The crowded doctor’s office was a blur. Distressed, I clung to my husband’s arm as they cleared us to go back to an exam room. The doctor entered with a smile on his face. “So, I understand you may have started labor. Let’s listen to the baby’s heartbeat, shall we?”
The doctor probed my belly for several moments with his instruments and the smile slowly faded from his face. When he met our gazes and swallowed hard, a knowing latched hold of me.
“I can’t find a heartbeat. I’m sorry…”
After our daughter was stillborn, God seemed so near. Close. Stroking my tender, wounded spirit. Tears streamed my cheeks. I had never had a father, since mine died when I was a baby. But this tangible presence with me was real. Though I’d been a believer since childhood, for the first time, I understood the Heavenly Father’s heart. How much He loved me. I would never have freely given my child to die, but hadn’t He?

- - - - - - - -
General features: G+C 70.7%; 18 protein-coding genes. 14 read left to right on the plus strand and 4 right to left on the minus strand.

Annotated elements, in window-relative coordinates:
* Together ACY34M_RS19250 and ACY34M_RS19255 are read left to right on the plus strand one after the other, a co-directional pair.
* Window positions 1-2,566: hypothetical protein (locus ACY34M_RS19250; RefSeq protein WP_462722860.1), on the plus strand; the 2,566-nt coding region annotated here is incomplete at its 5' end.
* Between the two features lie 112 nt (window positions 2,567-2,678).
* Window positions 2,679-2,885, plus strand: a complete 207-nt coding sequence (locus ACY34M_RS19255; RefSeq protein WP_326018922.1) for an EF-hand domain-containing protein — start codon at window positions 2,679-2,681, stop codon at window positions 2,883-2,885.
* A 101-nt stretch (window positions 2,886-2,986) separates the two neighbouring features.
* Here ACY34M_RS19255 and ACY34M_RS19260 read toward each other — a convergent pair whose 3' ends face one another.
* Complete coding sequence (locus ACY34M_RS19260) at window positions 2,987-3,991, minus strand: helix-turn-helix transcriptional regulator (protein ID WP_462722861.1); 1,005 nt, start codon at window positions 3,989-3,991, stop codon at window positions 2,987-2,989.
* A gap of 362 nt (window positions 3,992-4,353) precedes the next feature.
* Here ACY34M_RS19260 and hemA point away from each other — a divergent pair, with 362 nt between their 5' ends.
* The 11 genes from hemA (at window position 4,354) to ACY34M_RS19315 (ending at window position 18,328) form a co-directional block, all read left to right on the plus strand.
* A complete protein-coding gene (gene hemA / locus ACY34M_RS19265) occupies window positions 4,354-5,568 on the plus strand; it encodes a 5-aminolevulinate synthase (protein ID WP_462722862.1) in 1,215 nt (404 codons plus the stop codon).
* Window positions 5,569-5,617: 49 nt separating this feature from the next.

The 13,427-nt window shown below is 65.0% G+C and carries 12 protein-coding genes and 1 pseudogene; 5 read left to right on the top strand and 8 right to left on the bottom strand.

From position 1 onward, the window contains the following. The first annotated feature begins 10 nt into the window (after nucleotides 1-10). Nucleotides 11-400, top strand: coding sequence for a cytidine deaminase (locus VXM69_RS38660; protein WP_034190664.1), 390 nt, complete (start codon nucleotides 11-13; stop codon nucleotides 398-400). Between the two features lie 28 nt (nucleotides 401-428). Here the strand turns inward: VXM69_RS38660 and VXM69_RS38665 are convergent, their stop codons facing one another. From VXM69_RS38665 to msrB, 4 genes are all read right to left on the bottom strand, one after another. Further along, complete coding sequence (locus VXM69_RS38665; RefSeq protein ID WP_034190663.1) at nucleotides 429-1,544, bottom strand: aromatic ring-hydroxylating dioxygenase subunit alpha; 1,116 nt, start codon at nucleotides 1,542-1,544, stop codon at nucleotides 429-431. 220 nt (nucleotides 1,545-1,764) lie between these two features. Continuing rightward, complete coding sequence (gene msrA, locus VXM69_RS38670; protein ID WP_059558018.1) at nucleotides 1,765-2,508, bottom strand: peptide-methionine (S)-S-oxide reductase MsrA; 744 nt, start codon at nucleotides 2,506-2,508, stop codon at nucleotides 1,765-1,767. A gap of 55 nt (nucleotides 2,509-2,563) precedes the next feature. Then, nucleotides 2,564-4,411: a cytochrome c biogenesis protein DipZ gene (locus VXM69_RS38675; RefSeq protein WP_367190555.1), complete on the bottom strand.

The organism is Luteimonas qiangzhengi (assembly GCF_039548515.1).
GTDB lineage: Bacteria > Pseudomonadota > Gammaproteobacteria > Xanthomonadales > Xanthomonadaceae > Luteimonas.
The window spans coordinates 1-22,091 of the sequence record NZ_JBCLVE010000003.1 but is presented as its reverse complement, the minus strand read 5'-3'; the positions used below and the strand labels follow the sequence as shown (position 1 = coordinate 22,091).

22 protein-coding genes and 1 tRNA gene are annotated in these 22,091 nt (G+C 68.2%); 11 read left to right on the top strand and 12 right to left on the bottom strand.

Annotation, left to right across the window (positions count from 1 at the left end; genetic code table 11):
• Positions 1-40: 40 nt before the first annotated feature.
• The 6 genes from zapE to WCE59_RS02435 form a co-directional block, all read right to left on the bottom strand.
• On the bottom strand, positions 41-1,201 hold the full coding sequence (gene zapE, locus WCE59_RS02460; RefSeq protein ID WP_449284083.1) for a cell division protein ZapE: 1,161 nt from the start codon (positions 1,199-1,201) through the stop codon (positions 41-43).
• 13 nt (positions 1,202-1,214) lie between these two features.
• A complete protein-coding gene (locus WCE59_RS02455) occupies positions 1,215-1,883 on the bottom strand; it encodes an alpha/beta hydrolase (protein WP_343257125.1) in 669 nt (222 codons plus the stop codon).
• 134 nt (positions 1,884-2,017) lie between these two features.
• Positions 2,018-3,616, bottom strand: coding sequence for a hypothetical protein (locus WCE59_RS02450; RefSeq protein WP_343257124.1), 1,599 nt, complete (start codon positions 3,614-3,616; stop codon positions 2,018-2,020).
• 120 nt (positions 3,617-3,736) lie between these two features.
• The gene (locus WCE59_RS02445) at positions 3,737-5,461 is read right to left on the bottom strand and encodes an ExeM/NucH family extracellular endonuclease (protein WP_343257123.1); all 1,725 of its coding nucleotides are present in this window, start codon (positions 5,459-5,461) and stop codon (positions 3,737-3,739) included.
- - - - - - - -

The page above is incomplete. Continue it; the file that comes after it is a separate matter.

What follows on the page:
What unfathomable, unselfish love and sacrifice could bring a Father to do such a thing, a Father with a warrior’s devotion to protect His young and a mother’s gentle and compassionate spirit to nurture a human soul with diligent care? How? Though it bruised and lashed and severed Him.
The incident with the angel sparked fresh in my mind. Why had God sent the angel while my child was incubating in the womb?
No one could understand my pain, but Father. He sympathized with the cold ache of my hurt because He’d been through it. I had no tender or treasured reward to fill my lap or my longing, but He loved me and suspended me in a place that seemed unearthly and cocooned.
Night after endless night, I sat in the nursery and stared at the rainbows on the walls and grieved. But hadn’t the Father clutched me and soothed me while I recovered in that cloistered hospital hallway?
The incident with the angel sparked fresh in my mind. Why had God sent the angel while my child was incubating in the womb? Days before I knew she existed? Months before my heart would ache with loss?
I begged to understand and clung to God’s Word. Without it, I could not breathe. And when I found Isaiah 55:10-11, God seemed to speak to my desperate heart.
“The rain and snow come down from the heavens and stay on the ground to water the earth. They cause the grain to grow, producing seed for the farmer and bread for the hungry. It is the same with my Word. I send it out, and it always produces fruit. It will accomplish all I want it to, and it will prosper everywhere I send it.”